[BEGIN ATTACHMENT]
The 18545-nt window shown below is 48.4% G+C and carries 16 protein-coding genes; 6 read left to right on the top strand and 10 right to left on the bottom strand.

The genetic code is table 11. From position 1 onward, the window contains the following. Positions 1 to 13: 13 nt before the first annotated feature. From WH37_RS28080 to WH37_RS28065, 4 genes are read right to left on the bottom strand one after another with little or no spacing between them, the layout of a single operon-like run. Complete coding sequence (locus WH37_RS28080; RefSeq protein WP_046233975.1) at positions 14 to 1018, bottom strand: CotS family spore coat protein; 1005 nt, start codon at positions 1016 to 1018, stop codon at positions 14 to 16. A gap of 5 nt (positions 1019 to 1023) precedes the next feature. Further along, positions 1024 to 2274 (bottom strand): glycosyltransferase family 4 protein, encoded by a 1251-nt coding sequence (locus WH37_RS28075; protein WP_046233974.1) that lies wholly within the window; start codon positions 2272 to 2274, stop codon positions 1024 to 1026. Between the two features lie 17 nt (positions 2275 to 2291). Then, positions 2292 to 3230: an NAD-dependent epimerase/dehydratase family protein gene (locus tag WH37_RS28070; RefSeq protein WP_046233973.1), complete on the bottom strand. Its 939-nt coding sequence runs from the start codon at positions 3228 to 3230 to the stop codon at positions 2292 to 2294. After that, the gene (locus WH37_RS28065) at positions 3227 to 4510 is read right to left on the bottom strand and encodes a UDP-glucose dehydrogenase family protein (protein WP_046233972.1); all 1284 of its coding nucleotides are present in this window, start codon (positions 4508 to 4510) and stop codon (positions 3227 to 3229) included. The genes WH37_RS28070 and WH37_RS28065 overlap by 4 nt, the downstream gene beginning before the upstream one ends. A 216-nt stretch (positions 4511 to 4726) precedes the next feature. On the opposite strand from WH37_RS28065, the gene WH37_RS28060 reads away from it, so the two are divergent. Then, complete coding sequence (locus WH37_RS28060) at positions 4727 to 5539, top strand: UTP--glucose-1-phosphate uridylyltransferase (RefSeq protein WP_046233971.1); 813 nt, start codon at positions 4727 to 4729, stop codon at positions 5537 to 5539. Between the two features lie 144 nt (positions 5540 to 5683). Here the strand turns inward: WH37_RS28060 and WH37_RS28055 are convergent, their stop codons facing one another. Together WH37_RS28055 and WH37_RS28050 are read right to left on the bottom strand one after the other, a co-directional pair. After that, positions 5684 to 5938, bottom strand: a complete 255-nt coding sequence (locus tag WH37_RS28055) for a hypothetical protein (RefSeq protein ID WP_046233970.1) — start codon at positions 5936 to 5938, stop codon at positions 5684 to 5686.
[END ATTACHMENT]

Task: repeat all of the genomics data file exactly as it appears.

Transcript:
The 18545-nt window shown below is 48.4% G+C and carries 16 protein-coding genes; 6 read left to right on the top strand and 10 right to left on the bottom strand.

The genetic code is table 11. From position 1 onward, the window contains the following. Positions 1 to 13: 13 nt before the first annotated feature. From WH37_RS28080 to WH37_RS28065, 4 genes are read right to left on the bottom strand one after another with little or no spacing between them, the layout of a single operon-like run. Complete coding sequence (locus WH37_RS28080; RefSeq protein WP_046233975.1) at positions 14 to 1018, bottom strand: CotS family spore coat protein; 1005 nt, start codon at positions 1016 to 1018, stop codon at positions 14 to 16. A gap of 5 nt (positions 1019 to 1023) precedes the next feature. Further along, positions 1024 to 2274 (bottom strand): glycosyltransferase family 4 protein, encoded by a 1251-nt coding sequence (locus WH37_RS28075; protein WP_046233974.1) that lies wholly within the window; start codon positions 2272 to 2274, stop codon positions 1024 to 1026. Between the two features lie 17 nt (positions 2275 to 2291). Then, positions 2292 to 3230: an NAD-dependent epimerase/dehydratase family protein gene (locus tag WH37_RS28070; RefSeq protein WP_046233973.1), complete on the bottom strand. Its 939-nt coding sequence runs from the start codon at positions 3228 to 3230 to the stop codon at positions 2292 to 2294. After that, the gene (locus WH37_RS28065) at positions 3227 to 4510 is read right to left on the bottom strand and encodes a UDP-glucose dehydrogenase family protein (protein WP_046233972.1); all 1284 of its coding nucleotides are present in this window, start codon (positions 4508 to 4510) and stop codon (positions 3227 to 3229) included. The genes WH37_RS28070 and WH37_RS28065 overlap by 4 nt, the downstream gene beginning before the upstream one ends. A 216-nt stretch (positions 4511 to 4726) precedes the next feature. On the opposite strand from WH37_RS28065, the gene WH37_RS28060 reads away from it, so the two are divergent. Then, complete coding sequence (locus WH37_RS28060) at positions 4727 to 5539, top strand: UTP--glucose-1-phosphate uridylyltransferase (RefSeq protein WP_046233971.1); 813 nt, start codon at positions 4727 to 4729, stop codon at positions 5537 to 5539. Between the two features lie 144 nt (positions 5540 to 5683). Here the strand turns inward: WH37_RS28060 and WH37_RS28055 are convergent, their stop codons facing one another. Together WH37_RS28055 and WH37_RS28050 are read right to left on the bottom strand one after the other, a co-directional pair. After that, positions 5684 to 5938, bottom strand: a complete 255-nt coding sequence (locus tag WH37_RS28055) for a hypothetical protein (RefSeq protein ID WP_046233970.1) — start codon at positions 5936 to 5938, stop codon at positions 5684 to 5686.